Uses[edit]

The whole fruit can be eaten as both the thin skin and juicy interior are soft and tasty. It can also be used to make jam. The skin is often removed for a sweeter flavour. The seeds are small and white in colour and can be roasted as a substitute for coffee. Its leaves may be brewed for tea.[22]

References[edit]

  1. ^ The Plant List: A Working List of All Plant Species, retrieved 6 May 2016 
  2. ^ a b c d e USDA-ARS. "GRIN Taxonomy for Plants". Retrieved 6 May 2016. 
  3. ^ Missouri Botanical Gardens. "Tropicos.org". Retrieved 9 June 2011. 
  4. ^ "Definition of PSIDIUM". www.merriam-webster.com. Retrieved 2017-05-04. 
  5. ^ State of Hawaii. (2010). Biocontrol of Strawberry Guava by its Natural Control Agent for Preservation of Native Forests in the Hawaiian Islands. Department of Land and Natural Resources, 54. 
  6. ^ a b c d US Forest Service. (2016). Strawberry Guava: Not All Green Is Good. Pacific Southwest Research Station. 
  7. ^ a b c "Strawberry Guava - Psidium cattleianum - Overview - Encyclopedia of Life". Encyclopedia of Life. Retrieved 2017-05-04. 
  8. ^ a b c Lowe S., Browne M., Boudjelas S., De Poorter M. (2000) 100 of the World’s Worst Invasive Alien Species: A selection from the Global Invasive Species Database. Published by The Invasive Species Specialist Group (ISSG) a specialist group of the Species Survival Commission (SSC) of the World Conservation Union (IUCN), 12pp. First published as special lift-out in Aliens 12, December 2000. Updated and reprinted version: November 2004. 
  9. ^ a b c "Strawberry Guava - Psidium cattleianum - Overview - Encyclopedia of Life". Encyclopedia of Life. Retrieved 2017-05-06. 
  10. ^ a b c d e f g h i j Huenneke, L. (1990). Seedling and clonal recruitment of the invasive tree Psidium cattleianum: Implications for management of native Hawaiian forests. Biological Conservation 53(3): 199-211.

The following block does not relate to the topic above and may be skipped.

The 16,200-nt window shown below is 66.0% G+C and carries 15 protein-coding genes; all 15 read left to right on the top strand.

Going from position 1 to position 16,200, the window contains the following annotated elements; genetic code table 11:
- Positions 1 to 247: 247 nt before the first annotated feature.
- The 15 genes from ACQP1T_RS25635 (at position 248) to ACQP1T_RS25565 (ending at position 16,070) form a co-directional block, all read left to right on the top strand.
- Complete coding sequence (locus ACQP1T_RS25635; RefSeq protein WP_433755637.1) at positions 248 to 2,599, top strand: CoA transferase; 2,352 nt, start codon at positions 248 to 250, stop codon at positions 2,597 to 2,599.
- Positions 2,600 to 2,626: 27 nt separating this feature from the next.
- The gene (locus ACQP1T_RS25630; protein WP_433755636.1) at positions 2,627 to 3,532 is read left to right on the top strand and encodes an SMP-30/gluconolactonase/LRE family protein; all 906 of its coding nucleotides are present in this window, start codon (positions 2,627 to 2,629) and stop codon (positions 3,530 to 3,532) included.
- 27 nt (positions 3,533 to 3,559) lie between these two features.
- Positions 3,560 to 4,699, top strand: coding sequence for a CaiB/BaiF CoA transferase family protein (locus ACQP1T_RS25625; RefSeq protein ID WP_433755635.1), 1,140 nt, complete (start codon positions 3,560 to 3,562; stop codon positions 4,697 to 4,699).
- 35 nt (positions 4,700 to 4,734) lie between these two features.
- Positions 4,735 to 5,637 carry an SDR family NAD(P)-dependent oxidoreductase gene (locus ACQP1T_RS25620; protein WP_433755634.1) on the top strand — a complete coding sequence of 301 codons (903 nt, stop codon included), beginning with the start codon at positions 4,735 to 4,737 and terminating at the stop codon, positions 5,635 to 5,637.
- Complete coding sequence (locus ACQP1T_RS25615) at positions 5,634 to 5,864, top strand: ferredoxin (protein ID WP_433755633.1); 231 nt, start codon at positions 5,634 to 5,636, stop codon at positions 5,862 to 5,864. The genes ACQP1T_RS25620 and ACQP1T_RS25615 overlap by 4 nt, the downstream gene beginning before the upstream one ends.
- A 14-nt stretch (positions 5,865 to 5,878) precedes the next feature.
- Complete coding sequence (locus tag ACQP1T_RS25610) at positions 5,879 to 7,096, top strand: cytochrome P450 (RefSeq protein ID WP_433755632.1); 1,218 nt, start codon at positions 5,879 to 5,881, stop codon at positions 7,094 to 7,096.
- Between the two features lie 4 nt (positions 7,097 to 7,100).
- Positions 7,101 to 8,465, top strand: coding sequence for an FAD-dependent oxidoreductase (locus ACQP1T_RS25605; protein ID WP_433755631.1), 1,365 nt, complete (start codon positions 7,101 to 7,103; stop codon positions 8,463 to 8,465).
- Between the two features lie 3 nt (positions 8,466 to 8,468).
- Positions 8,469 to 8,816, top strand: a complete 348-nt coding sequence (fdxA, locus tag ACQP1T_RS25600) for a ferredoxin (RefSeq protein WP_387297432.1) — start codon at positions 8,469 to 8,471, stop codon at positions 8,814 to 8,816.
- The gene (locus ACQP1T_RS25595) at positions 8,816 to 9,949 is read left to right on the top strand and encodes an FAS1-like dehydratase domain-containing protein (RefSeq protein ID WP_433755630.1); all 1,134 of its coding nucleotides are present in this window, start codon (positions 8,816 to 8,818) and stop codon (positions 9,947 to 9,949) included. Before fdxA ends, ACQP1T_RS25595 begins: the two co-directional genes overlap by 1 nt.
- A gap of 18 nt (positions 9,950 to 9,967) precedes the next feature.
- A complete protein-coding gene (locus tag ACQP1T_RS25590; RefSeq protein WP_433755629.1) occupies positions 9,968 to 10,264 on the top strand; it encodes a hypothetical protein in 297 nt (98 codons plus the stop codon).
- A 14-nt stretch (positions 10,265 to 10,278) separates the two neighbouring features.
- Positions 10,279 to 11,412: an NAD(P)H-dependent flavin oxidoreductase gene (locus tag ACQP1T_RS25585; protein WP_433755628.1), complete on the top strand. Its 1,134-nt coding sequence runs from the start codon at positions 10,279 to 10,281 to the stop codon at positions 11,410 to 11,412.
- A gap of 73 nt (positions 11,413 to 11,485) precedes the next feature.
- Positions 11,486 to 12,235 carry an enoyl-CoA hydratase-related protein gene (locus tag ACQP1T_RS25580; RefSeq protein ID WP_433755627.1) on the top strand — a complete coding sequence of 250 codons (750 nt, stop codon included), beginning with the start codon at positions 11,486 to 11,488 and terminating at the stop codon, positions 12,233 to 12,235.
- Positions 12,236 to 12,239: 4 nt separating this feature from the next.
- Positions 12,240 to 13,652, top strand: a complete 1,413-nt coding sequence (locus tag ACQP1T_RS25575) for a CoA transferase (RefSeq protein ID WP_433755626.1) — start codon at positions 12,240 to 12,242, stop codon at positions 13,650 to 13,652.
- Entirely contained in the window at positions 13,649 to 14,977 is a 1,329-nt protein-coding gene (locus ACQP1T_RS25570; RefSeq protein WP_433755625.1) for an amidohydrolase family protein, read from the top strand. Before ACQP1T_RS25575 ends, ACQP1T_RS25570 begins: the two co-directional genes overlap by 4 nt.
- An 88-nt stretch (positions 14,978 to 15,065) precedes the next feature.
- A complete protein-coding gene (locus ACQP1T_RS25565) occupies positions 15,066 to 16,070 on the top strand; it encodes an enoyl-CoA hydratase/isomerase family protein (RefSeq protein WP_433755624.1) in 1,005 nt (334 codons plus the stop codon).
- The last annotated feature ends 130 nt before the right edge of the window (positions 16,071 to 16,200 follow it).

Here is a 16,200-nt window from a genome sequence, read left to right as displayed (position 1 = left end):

11. ^ a b c d e f g C. Wikler, J. Pedrosa-Macedo, M. Vitorino, M. Caxambú, C. Smith. (1999). Strawberry Guava (Psidium cattleianum) – Prospects for Biological Control. Proceedings of the X International Symposium on Biological Control of Weeds 4–14 July 1999. Montana State University, Bozeman, Montana. Edited by Neal R. Spencer pp. 659-665 (2000).
  12. ^ a b c d e f Tunison, J. T., & Stone, C. P. (1992). Special ecological areas: an approach to alien plant control in Hawaii Volcanoes National Park. Alien plant invasions in native ecosystems of Hawaii. Hawai'i: management and research, 781-798.
  13. ^ K. McCook-Russella, M. Nairb, P. Faceya, C. Bowen-Forbesa. (2012). Nutritional and nutraceutical comparison of Jamaican Psidium cattleianum (strawberry guava) and Psidium guajava (common guava) fruits. Food Chemistry 134(2): 1069-1073.
  14. ^ a b c d e f Smith, C. W. 1985. Impact of alien plants on Hawaii's native biota. pp. 180-250. in C. P. Stone and J. M. Scott (eds.). Hawaii's terrestrial ecosystems: preservation and management. Univ. Hawaii Coop. Natl. Park Resour. Studies Unit, University of Hawaii Press. pp. 584.
  15. ^ a b "Strawberry Guava - Psidium cattleianum - Details - Encyclopedia of Life". Encyclopedia of Life. Retrieved 2017-05-06. 
  16. ^ a b c d Huenneke, L.F. and P. M. Vitousek. 1989. Seedling and clonal recruitment of the invasive tree Psidium cattleianum: implications for management of native Hawaiian forests. Biological Conservation 53: 199-211.
  17. ^ Sem, G. S. 1984. A population study and distribution of strawberry guava (Psidium cattleianum) in Hawaii Volcanoes National Park, Hawaii. Master's thesis. Univ. Hawaii, Honolulu. 84 pp.
  18. ^ a b Brown, R. L., C. S. Tang, and R. K. Nishimoto. 1983. Growth inhibition from guava root exudates. HortScience 13(3): 316-318.
  19. ^ US Forest Service, Institute of Pacific Islands Forestry. "Biological Control of Strawberry Guava in Hawaii". Archived from the original on 3 April 2009. Retrieved 29 June 2012. 
  20. ^ "Psidium Cattleyanum". Weeds in Australia. Department of the Environment, The Australian Government. Retrieved 3 August 2015. 
  21. ^ a b PCA/APWG. "PCA Alien Plant Working Group - Strawberry Guava (Psidium cattleianum)". www.nps.gov. Retrieved 2017-05-07. 
  22. ^ "Strawberry Guava". Eat The Weeds and other things, too. Retrieved 2017-05-07. 

The Complete Book of Fruit Growing in Australia, Louis Glowinski, ISBN 0 85091 870 7